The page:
I think the ISO is building this kind of organization. That’s why I joined years back. And if you think you are interested in this project too, you should join as well.
UPDATES TO THE SPEECH:
1. "NARAL and Planned Parenthood: Ineffectiveness Anti-Choice Democrats Can Rely On" by Jane Hamsher
Monday, November 17, 2008
Inside the ISO, we put a priority on revolutionary theory and history. Theory is important because we want to change the world. And in order to change the world, we need to understand how it works.
The ISO uses Marxism because it best makes sense of the world and is the best guide to action for those that want to change it.
Obviously, we are for Socialism, not capitalism.
As Marxists, we understand that regardless of who is in political office or how nice your boss is, capitalism has its own logic. Capitalism is a system based on competition for profits. Corporations run by a small minority ruling class compete with each other by exploiting the labor of the majority, or working class.
The logic of capitalism is being clearly exposed in the midst of this economic crisis when our rulers are trying to fix a broken system on our backs.
The logic of capitalism has been demonstrated with the wars in Iraq and Afghanistan. All of Bush's lies have been exposed. The real motivation behind the wars is US capitalism's drive for profits in competition with their competitors. If US capitalism is not controlling the oil profits and resources of the Middle East, other competitors will. And if it wasn't oil and the Middle East, it would be competition for control of other resources and profits in other areas of the world.
We argue that imperialism flows right out of capitalism itself. Just like Walmart competing with Kmart inside the US, whole countries compete for profits and resources around the world using military and economic force.
Everything capitalism produces, it does so for profit. And the way things are distributed is based on profits. It is not profitable to distribute the overabundance of food to the starving, so it rots on shelves. It is not profitable to house the homeless, so buildings sit vacant.
This is why we argue that war, poverty and oppression are products of the capitalist system, not of lazy individuals or bad rulers. It is not that there is scarcity. It is that it is not profitable to distribute it based on human need.
The alternative to this system is a society based on workers collectively owning and controlling the wealth that their labor creates.
Currently, workers produce everything. We make the cars, we process the food, cook it, and then serve it, and over at RIT we write the code. But at the end of the day, your boss takes what you have produced and decides how it will be distributed. Your boss decides what will get produced tomorrow and for what purpose. And your boss wants you to produce as fast as possible, for as little pay and benefits as possible because this is how he (or she) will make as much profits as possible.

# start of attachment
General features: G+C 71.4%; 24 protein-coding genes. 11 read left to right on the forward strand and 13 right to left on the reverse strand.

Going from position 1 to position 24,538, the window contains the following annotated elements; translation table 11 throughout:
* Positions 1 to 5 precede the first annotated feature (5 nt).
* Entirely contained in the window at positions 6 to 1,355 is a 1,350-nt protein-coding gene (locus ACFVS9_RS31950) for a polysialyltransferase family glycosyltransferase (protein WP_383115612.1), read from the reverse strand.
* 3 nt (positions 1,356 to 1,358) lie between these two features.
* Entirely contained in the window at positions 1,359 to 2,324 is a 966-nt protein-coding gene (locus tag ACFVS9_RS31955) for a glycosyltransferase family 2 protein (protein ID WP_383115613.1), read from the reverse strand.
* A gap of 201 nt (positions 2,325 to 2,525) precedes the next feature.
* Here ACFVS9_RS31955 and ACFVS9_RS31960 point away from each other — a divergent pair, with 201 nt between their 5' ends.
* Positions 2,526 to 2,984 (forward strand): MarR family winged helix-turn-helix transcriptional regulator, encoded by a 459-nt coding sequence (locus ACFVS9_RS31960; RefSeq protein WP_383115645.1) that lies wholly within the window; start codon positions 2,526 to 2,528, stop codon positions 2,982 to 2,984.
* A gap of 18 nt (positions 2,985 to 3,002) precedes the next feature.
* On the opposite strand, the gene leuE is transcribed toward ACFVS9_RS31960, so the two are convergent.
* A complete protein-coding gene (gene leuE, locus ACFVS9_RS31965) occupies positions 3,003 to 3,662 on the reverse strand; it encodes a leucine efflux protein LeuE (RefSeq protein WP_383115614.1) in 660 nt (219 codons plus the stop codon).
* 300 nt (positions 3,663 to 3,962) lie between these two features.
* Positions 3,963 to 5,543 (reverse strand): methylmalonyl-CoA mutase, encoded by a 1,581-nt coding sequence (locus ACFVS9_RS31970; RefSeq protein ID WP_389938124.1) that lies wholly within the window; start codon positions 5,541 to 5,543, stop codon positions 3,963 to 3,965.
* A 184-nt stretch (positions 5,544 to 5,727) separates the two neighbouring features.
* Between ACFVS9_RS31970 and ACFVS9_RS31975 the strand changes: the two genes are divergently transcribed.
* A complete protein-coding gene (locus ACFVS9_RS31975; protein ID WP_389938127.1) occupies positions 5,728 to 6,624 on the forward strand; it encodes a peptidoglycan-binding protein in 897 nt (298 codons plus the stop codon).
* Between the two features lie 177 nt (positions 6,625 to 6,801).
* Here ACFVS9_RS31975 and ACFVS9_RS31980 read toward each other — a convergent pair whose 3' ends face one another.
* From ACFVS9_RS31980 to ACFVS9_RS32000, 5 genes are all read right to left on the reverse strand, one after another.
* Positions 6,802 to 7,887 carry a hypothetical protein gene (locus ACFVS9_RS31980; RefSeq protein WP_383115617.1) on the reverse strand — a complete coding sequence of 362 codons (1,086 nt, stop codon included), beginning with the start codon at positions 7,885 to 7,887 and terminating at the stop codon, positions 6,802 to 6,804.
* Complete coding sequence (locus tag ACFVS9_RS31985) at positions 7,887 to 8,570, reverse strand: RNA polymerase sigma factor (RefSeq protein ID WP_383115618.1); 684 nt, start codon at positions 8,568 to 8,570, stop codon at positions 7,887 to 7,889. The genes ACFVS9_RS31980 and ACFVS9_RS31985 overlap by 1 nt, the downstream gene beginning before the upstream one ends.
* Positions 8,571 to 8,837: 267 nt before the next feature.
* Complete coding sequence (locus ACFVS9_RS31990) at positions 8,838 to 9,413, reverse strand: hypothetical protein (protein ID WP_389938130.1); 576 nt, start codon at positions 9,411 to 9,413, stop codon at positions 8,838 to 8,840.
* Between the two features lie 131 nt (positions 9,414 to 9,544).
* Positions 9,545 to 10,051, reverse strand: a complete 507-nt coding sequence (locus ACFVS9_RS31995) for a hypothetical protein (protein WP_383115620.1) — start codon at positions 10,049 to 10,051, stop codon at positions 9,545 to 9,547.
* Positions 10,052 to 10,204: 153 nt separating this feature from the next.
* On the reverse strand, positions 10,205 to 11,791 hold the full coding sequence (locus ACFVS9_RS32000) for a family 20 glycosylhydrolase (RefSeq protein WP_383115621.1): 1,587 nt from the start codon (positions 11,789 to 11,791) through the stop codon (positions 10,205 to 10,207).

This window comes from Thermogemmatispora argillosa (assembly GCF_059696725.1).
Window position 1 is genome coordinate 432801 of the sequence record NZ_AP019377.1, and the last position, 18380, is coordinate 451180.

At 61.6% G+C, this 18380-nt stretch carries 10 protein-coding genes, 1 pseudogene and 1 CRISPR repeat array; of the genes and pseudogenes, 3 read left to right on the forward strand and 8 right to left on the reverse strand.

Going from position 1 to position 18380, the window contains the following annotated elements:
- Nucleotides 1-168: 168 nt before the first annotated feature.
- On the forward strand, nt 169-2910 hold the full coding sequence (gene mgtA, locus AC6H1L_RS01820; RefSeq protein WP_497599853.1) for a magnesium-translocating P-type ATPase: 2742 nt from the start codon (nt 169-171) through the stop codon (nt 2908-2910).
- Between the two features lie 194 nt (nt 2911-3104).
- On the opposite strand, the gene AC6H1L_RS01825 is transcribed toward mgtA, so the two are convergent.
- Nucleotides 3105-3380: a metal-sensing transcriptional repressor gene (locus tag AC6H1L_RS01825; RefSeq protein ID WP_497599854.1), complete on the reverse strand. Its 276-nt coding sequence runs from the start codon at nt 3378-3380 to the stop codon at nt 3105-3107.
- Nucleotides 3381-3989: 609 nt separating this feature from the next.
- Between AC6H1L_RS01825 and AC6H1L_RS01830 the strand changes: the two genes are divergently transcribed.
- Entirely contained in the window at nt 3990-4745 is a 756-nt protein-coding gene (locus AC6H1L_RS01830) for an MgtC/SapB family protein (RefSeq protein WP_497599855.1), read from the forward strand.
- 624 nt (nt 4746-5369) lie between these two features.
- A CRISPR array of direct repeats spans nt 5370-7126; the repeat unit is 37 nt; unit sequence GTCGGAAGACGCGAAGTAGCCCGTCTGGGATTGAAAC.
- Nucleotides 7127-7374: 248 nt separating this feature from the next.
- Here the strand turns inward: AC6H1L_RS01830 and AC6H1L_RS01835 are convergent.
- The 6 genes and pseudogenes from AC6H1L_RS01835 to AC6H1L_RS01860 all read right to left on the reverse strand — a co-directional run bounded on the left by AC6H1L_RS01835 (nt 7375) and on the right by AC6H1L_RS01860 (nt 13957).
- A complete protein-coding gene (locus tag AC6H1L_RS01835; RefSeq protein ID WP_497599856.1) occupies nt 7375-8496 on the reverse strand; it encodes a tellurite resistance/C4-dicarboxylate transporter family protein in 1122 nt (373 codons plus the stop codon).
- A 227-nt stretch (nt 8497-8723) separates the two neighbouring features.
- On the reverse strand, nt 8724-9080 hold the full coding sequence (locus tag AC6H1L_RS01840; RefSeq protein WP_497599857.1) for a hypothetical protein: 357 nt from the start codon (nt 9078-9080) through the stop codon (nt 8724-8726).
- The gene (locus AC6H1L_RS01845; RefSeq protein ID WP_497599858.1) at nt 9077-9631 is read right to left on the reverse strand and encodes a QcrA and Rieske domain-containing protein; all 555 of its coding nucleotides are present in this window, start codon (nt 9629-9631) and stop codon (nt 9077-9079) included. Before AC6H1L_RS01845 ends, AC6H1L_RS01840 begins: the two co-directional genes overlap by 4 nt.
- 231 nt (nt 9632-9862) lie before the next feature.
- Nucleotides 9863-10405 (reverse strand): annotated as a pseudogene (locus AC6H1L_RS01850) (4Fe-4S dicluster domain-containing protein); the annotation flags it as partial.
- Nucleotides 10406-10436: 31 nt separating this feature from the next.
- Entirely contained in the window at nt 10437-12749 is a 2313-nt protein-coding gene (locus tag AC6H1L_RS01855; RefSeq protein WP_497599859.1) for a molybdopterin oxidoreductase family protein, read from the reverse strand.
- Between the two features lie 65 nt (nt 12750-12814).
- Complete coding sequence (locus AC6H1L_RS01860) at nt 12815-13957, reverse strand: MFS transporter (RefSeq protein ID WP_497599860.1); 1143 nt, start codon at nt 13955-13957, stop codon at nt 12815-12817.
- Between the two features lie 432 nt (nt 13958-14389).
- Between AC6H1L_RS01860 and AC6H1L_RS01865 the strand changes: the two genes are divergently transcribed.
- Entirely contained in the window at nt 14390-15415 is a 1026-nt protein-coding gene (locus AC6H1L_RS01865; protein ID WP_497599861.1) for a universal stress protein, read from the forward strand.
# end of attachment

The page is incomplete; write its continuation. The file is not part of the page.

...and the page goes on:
Why does the ruling class get this privilege? Not because they are smarter or more physically able than you or I. In fact, if you ask any worker, they will tell you that they know how to do their job better than their boss does. Karl Marx pointed out that the ruling class gets to call the shots because they own the means of production—the factories, the buildings, the machinery...etc.
Socialism is about workers—the majority—collectively controlling the means of production democratically: Collective ownership and collective decision-making at the point of production. To sum it up, socialism is worker's power.
If workers ran their work places we could produce for human need instead of for profit and plan out what is needed. The reason this is possible is because there will be no one to exploit if the majority—the working class—is in control.
Revolution Not Reform
So great, how do we get there??
Well any change that has ever come about and benefited the working class has come because of mass working class struggle.
Look at: the right to unionize, desegregation, abortion rights, and an ending to the Vietnam war. These things did not end because our rulers said, "you know I think we need to do something nice for our workers". Workers fought and died for these reforms. They forced whoever was sitting in the White House to follow through. And in the process of fighting for these reforms, there was a tendency for workers to develop more confidence and take on more and more of the system as a whole.